Today we started off our day with a guided walking tour of Santiago de Compostela. As I mentioned in the last post, Santiago is home to the relics of the apostle James (James the son of Zebedee, brother of the apostle John, aka James the Greater). If you’re wondering why St. James is located here in Spain, read on. Otherwise, feel free to skip ahead past the history lesson.
The History of St. James and Santiago de Compostela
After our Lord’s Ascension, the apostles followed Jesus’ command to go out into the world and make disciples of all nations. St. James made it as far as the Iberian peninsula, in modern day Spain, spreading the Gospel to the people in this area. He returned to Jerusalem where he was ultimately martyred, as recorded in Acts 12:2. Two of his disciples, Theodoro and Athanasius, brought his body back here to Spain where was buried in a forest, in a Roman cemetery there, on July 25 (his feast day today).
His grave was venerated for many years, but over the centuries the location of his grave was lost, after the fall of the Roman Empire and the barbarian invasion. The relics were rediscovered in the early 9th century. A man named Pelagius had been seeing strange light coming from the forest. Accompanied by the bishop of the area, Teodomiro, they followed the stars to a field and, after clearing away all the brush, discovered a small chapel containing the remains of St. James and his two followers, Athanasius and Theodoro. They name the area Compostela from the Latin campus stellae, field of stars.
A church was built on the spot, which was later replaced (mostly) with a massive cathedral in the late 11th to early 12th centuries (which has been added on to in the 16th, 17th, and 18th centuries).
Santiago as a Place of Pilgrimage
Since the rediscovery of St. James’ relics, Santiago became a place of pilgrimage. As early as the 9th and 10th centuries, pilgrims came from all over Europe to venerate the tomb of St. James. Pilgrimage routes through France and Spain became known as the Camino de Santiago, or the Way of St. James. Santiago de Compostela became one of the three largest pilgrimage sites in the Church, after Jerusalem and Rome. After the Muslim conquest of the Holy Land, Christian pilgrims could no longer travel there, making the Camino all the more important. Today, over 100,000 people still walk the camino each year, walking hundreds of miles across northern spain to visit the tomb of St. James. (In fact, two of our group will actually be staying behind in Europe following our pilgrimage to meet up with separate groups and walk the camino themselves!)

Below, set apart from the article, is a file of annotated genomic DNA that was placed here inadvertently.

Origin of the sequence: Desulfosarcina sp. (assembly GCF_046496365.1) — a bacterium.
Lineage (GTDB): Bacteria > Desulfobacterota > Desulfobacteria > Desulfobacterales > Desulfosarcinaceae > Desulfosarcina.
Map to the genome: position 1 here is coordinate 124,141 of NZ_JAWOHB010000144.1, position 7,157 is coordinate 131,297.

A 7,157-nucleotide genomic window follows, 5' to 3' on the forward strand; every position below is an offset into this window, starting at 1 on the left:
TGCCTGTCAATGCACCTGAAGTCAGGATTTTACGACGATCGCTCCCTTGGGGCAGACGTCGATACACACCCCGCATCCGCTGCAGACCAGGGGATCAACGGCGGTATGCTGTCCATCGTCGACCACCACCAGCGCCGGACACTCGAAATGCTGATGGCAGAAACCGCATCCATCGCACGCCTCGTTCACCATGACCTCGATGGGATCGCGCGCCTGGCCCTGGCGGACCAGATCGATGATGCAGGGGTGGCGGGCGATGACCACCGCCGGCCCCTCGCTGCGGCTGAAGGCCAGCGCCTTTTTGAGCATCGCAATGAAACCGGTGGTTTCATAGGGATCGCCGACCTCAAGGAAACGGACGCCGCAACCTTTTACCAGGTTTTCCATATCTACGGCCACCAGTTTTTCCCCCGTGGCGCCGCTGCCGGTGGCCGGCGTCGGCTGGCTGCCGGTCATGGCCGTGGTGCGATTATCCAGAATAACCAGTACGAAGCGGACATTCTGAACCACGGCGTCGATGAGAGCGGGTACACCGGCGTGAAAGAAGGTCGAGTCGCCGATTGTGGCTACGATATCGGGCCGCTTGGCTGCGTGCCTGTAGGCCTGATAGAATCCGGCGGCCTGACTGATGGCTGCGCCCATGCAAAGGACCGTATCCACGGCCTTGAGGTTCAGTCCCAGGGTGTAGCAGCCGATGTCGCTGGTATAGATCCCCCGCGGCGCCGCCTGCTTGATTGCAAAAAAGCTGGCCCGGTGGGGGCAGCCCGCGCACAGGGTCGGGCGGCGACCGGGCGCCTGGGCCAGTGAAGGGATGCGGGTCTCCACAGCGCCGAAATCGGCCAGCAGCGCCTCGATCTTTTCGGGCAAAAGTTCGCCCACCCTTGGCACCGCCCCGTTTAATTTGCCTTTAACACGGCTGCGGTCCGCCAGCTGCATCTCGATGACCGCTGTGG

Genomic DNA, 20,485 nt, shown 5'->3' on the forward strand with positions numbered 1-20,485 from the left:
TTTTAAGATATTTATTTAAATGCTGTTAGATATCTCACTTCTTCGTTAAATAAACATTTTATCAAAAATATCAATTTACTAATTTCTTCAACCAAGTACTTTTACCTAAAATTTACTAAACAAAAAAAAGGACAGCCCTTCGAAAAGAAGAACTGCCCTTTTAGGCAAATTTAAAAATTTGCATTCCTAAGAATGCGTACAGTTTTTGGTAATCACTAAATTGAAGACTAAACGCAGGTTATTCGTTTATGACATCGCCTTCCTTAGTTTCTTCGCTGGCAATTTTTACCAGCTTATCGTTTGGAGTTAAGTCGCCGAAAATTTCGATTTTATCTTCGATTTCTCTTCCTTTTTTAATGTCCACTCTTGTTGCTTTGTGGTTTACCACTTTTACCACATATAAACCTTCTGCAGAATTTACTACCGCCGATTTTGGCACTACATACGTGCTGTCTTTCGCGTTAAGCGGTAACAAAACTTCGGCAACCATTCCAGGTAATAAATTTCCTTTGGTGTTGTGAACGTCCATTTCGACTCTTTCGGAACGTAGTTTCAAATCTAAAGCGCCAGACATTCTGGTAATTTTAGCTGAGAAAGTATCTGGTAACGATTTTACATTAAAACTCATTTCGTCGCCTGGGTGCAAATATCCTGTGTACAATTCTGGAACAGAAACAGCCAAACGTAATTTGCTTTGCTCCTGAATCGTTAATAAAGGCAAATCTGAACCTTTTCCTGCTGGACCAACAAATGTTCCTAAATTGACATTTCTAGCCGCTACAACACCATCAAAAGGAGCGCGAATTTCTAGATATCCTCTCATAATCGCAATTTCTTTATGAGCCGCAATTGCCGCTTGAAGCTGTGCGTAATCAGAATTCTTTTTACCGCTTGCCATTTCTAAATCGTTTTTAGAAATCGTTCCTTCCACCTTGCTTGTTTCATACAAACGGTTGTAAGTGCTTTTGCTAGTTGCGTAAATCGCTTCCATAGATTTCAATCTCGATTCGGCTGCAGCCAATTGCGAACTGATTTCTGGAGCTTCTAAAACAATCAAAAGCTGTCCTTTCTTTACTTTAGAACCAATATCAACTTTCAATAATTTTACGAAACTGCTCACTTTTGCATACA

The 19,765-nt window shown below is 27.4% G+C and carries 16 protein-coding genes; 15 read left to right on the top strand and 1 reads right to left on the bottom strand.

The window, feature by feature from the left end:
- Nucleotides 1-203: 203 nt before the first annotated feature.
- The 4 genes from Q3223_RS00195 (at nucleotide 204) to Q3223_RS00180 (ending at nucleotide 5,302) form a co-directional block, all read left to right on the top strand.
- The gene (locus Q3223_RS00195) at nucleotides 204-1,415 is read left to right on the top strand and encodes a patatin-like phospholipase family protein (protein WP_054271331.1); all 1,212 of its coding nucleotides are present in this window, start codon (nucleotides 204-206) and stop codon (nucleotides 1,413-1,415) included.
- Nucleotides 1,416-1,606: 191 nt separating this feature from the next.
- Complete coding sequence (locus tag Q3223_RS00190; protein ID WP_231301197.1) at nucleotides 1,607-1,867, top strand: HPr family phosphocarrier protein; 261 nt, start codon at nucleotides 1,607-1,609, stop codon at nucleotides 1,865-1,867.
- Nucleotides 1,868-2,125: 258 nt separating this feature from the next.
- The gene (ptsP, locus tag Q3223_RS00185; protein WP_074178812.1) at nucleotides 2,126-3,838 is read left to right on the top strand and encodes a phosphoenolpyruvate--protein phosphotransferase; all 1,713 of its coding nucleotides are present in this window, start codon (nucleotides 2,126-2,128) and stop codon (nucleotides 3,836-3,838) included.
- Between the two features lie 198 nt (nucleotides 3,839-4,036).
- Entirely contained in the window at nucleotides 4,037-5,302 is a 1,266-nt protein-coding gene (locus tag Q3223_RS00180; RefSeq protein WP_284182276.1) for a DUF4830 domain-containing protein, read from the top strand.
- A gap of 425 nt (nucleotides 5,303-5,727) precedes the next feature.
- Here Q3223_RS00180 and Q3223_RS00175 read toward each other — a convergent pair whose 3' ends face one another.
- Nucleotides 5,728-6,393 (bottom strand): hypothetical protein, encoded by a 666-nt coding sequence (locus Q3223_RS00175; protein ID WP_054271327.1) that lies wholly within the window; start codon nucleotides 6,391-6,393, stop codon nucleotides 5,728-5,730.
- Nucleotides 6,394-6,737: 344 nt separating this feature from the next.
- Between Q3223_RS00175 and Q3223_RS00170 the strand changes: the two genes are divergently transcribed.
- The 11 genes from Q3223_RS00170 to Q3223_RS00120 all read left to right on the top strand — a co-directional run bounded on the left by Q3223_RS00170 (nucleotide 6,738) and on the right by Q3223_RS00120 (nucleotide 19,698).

Our Pilgrimage to Santiago
Back to our story…. We did not walk the camino (we came by bus), but saw many people who did. These days, not everyone walks the camino out of religious devotion, but there were many people we saw who did, which was very inspiring.
We met our local tour guide, Pedro, right outside the cathedral, and he took us around to a few places to show us how the entire city of Santiago grew up because of the pilgrimage. Though the city has grown now to include a university, the pilgrims are still a major focus of this town.
We visited the cathedral museum, seeing examples of the art and ornamentation of the cathedral throughout the centuries, going back to items from the original 9th century church (part of which is still standing, and is connected to the cathedral as a chapel). Following that, we made our way into the cathedral itself, where we got a tour of some of the side chapels, then were given the opportunity to go under the main altar and pray before the tomb of St. James (and his two disciples). This was an incredibly moving moment, to kneel at the tomb of an apostle, one of Jesus’ closest followers, present with him throughout his entire ministry.
We finished up around 11:30am, and stayed for the 12 noon Pilgrim’s Mass. This Mass is celebrated each day at noon for all the pilgrims who have arrived from walking the camino. We were able to witness something that this cathedral is known for, the swinging of the botafumeiro. The botafumeiro is a 5 foot tall thurible that hangs from the ceiling. At the end of the Mass, it is filled with over 50 pounds of charcoal and incense and swung across the transept, swinging 70 feet high at 60 miles per hour. You have to see it to believe it.
After Mass, we all had a free afternoon. Most of us returned to the cathedral throughout the day for prayer, and more opportunities to go pray in front of St. James. At one point, as I was praying before St. James, there was a Mass going on at a nearby chapel, and I heard them praying the Our Father. And I realized, I am praying before a man who was there the first time those words were ever prayed by our Lord. I can’t describe what an incredible experience that was.
Later on, Dominic and I got the chance to climb up to the roof of the cathedral. We got a full guided tour of the cathedral from the roof, seeing some great architectural details from a point of view few people get to see, as well as some great shots of Santiago de Compostela.
After our free day, we all met together for our next theological reflection. This time, we read an article on and discussed the difference between being tourists and pilgrims. We discussed how a tourist is someone who goes somewhere to visit a place, but typically leaves unchanged, whereas the purpose of a pilgrim is conversion, to affect a change in themselves. It was a great discussion to have in a town that exists solely because of pilgrims.
Tomorrow we leave Santiago for Alba de Tormes.